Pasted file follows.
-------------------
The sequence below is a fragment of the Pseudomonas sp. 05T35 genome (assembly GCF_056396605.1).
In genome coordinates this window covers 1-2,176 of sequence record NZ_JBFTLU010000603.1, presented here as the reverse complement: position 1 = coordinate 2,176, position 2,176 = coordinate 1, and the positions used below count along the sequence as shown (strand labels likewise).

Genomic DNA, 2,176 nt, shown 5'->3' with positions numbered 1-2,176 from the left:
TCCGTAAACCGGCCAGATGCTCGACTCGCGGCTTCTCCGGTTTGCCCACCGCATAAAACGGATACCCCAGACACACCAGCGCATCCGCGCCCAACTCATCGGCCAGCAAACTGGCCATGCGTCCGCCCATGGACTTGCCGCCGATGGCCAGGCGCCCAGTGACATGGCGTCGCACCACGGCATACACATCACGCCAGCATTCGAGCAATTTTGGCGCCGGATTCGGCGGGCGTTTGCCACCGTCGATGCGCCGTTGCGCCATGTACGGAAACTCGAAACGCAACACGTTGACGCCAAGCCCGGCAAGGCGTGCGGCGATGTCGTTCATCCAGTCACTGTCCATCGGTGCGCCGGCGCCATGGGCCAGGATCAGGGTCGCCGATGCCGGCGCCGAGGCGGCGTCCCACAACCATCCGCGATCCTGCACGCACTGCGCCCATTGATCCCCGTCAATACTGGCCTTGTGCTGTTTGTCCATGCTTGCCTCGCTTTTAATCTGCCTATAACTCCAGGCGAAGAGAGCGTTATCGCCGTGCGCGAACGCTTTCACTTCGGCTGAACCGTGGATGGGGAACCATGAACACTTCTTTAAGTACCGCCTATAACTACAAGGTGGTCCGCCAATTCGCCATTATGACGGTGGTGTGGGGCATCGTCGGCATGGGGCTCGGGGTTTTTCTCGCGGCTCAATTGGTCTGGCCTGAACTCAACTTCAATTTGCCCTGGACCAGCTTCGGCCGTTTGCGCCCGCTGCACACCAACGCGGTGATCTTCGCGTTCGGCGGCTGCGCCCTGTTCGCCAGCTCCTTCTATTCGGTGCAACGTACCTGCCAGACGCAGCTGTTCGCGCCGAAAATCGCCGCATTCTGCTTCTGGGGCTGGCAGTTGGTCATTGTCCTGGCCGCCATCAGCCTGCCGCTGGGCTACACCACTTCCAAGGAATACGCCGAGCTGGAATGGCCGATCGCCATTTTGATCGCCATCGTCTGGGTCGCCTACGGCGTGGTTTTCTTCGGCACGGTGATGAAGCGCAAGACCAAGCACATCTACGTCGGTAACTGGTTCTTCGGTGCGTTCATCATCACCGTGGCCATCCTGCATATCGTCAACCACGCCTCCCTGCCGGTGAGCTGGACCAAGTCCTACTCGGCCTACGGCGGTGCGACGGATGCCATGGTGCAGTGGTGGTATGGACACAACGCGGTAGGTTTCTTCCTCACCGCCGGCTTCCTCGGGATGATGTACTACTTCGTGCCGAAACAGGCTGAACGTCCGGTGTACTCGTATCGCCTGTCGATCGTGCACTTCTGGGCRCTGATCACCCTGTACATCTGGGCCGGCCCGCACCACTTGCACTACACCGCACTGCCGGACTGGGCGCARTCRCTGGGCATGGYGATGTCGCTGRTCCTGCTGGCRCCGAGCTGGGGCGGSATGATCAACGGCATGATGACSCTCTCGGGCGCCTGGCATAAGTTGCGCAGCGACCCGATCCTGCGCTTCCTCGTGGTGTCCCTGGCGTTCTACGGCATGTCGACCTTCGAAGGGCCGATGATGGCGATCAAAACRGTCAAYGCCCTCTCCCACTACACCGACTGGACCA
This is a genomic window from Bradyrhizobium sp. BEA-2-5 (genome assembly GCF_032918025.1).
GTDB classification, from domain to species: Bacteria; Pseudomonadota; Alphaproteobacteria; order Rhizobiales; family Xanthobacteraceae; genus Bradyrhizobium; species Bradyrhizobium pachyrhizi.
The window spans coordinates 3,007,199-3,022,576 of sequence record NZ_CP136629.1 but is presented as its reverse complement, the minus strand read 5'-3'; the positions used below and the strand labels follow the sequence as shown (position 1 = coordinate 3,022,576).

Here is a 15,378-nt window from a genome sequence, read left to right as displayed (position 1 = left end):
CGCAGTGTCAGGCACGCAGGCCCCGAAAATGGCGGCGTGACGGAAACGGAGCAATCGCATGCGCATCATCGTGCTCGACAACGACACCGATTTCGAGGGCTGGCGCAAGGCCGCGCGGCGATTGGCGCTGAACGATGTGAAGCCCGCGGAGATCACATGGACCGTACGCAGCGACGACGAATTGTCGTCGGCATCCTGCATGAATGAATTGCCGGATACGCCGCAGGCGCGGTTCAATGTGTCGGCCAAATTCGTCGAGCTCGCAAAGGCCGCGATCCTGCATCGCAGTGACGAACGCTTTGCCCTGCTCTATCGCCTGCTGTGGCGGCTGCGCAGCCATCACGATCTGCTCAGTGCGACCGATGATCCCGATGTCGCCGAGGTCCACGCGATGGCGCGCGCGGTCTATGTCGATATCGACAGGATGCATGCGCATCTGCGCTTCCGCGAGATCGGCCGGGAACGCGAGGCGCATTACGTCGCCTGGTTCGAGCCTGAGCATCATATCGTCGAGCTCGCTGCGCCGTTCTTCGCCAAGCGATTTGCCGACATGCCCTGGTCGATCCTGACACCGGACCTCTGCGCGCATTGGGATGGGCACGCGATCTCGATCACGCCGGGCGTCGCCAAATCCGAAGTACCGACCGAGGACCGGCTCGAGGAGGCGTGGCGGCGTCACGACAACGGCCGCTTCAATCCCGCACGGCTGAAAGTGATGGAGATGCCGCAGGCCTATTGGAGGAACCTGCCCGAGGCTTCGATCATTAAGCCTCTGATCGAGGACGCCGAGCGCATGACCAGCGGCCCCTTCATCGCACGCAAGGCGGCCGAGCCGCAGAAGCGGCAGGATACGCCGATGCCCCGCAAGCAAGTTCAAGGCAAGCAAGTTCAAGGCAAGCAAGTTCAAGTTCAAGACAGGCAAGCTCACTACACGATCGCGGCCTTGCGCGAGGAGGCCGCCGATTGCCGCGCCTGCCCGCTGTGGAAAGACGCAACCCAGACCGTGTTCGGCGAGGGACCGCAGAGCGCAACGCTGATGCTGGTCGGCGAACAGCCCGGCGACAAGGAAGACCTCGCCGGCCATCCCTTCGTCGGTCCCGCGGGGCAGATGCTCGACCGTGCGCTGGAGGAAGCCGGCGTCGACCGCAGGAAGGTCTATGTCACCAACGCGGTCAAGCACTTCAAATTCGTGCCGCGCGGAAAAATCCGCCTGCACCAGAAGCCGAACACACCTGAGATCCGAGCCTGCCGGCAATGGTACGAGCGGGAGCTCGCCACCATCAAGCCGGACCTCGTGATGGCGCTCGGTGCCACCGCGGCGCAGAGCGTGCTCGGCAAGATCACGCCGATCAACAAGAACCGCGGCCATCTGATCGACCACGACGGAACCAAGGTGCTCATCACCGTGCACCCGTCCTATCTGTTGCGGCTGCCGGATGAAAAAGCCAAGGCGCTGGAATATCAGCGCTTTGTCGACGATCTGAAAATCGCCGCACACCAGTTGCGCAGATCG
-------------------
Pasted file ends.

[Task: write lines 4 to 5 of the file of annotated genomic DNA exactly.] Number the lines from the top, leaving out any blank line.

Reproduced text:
TCCGTAAACCGGCCAGATGCTCGACTCGCGGCTTCTCCGGTTTGCCCACCGCATAAAACGGATACCCCAGACACACCAGCGCATCCGCGCCCAACTCATCGGCCAGCAAACTGGCCATGCGTCCGCCCATGGACTTGCCGCCGATGGCCAGGCGCCCAGTGACATGGCGTCGCACCACGGCATACACATCACGCCAGCATTCGAGCAATTTTGGCGCCGGATTCGGCGGGCGTTTGCCACCGTCGATGCGCCGTTGCGCCATGTACGGAAACTCGAAACGCAACACGTTGACGCCAAGCCCGGCAAGGCGTGCGGCGATGTCGTTCATCCAGTCACTGTCCATCGGTGCGCCGGCGCCATGGGCCAGGATCAGGGTCGCCGATGCCGGCGCCGAGGCGGCGTCCCACAACCATCCGCGATCCTGCACGCACTGCGCCCATTGATCCCCGTCAATACTGGCCTTGTGCTGTTTGTCCATGCTTGCCTCGCTTTTAATCTGCCTATAACTCCAGGCGAAGAGAGCGTTATCGCCGTGCGCGAACGCTTTCACTTCGGCTGAACCGTGGATGGGGAACCATGAACACTTCTTTAAGTACCGCCTATAACTACAAGGTGGTCCGCCAATTCGCCATTATGACGGTGGTGTGGGGCATCGTCGGCATGGGGCTCGGGGTTTTTCTCGCGGCTCAATTGGTCTGGCCTGAACTCAACTTCAATTTGCCCTGGACCAGCTTCGGCCGTTTGCGCCCGCTGCACACCAACGCGGTGATCTTCGCGTTCGGCGGCTGCGCCCTGTTCGCCAGCTCCTTCTATTCGGTGCAACGTACCTGCCAGACGCAGCTGTTCGCGCCGAAAATCGCCGCATTCTGCTTCTGGGGCTGGCAGTTGGTCATTGTCCTGGCCGCCATCAGCCTGCCGCTGGGCTACACCACTTCCAAGGAATACGCCGAGCTGGAATGGCCGATCGCCATTTTGATCGCCATCGTCTGGGTCGCCTACGGCGTGGTTTTCTTCGGCACGGTGATGAAGCGCAAGACCAAGCACATCTACGTCGGTAACTGGTTCTTCGGTGCGTTCATCATCACCGTGGCCATCCTGCATATCGTCAACCACGCCTCCCTGCCGGTGAGCTGGACCAAGTCCTACTCGGCCTACGGCGGTGCGACGGATGCCATGGTGCAGTGGTGGTATGGACACAACGCGGTAGGTTTCTTCCTCACCGCCGGCTTCCTCGGGATGATGTACTACTTCGTGCCGAAACAGGCTGAACGTCCGGTGTACTCGTATCGCCTGTCGATCGTGCACTTCTGGGCRCTGATCACCCTGTACATCTGGGCCGGCCCGCACCACTTGCACTACACCGCACTGCCGGACTGGGCGCARTCRCTGGGCATGGYGATGTCGCTGRTCCTGCTGGCRCCGAGCTGGGGCGGSATGATCAACGGCATGATGACSCTCTCGGGCGCCTGGCATAAGTTGCGCAGCGACCCGATCCTGCGCTTCCTCGTGGTGTCCCTGGCGTTCTACGGCATGTCGACCTTCGAAGGGCCGATGATGGCGATCAAAACRGTCAAYGCCCTCTCCCACTACACCGACTGGACCA
This is a genomic window from Bradyrhizobium sp. BEA-2-5 (genome assembly GCF_032918025.1).